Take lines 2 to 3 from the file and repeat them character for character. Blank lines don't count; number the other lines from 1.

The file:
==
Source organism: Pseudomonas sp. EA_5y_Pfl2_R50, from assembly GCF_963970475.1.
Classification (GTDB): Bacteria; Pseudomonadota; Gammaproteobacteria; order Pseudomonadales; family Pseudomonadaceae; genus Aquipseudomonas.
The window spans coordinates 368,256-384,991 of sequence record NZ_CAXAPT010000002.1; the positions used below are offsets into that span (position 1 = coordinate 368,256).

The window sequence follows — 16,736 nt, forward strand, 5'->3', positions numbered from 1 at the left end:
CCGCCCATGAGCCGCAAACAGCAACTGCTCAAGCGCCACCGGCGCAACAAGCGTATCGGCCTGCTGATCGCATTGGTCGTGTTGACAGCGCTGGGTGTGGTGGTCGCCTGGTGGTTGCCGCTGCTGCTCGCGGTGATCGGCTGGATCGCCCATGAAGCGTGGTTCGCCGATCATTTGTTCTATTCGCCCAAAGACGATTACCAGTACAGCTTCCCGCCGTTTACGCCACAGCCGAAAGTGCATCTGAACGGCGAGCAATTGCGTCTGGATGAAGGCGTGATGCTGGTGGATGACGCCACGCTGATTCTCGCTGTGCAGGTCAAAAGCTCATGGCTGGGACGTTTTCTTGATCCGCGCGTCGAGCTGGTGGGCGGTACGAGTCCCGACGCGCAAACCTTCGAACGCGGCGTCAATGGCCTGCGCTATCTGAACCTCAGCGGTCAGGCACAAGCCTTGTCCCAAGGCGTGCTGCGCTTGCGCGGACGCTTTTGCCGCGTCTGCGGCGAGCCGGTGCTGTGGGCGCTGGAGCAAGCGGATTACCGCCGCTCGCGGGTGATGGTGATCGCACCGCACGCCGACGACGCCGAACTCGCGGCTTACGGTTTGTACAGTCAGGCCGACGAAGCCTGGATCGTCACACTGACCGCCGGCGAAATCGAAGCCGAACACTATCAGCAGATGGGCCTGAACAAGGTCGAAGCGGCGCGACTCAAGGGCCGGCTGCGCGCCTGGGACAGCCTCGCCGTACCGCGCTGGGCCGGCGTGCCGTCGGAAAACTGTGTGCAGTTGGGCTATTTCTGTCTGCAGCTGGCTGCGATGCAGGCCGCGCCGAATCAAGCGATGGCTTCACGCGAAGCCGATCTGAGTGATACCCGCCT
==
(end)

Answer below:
Classification (GTDB): Bacteria; Pseudomonadota; Gammaproteobacteria; order Pseudomonadales; family Pseudomonadaceae; genus Aquipseudomonas.
The window spans coordinates 368,256-384,991 of sequence record NZ_CAXAPT010000002.1; the positions used below are offsets into that span (position 1 = coordinate 368,256).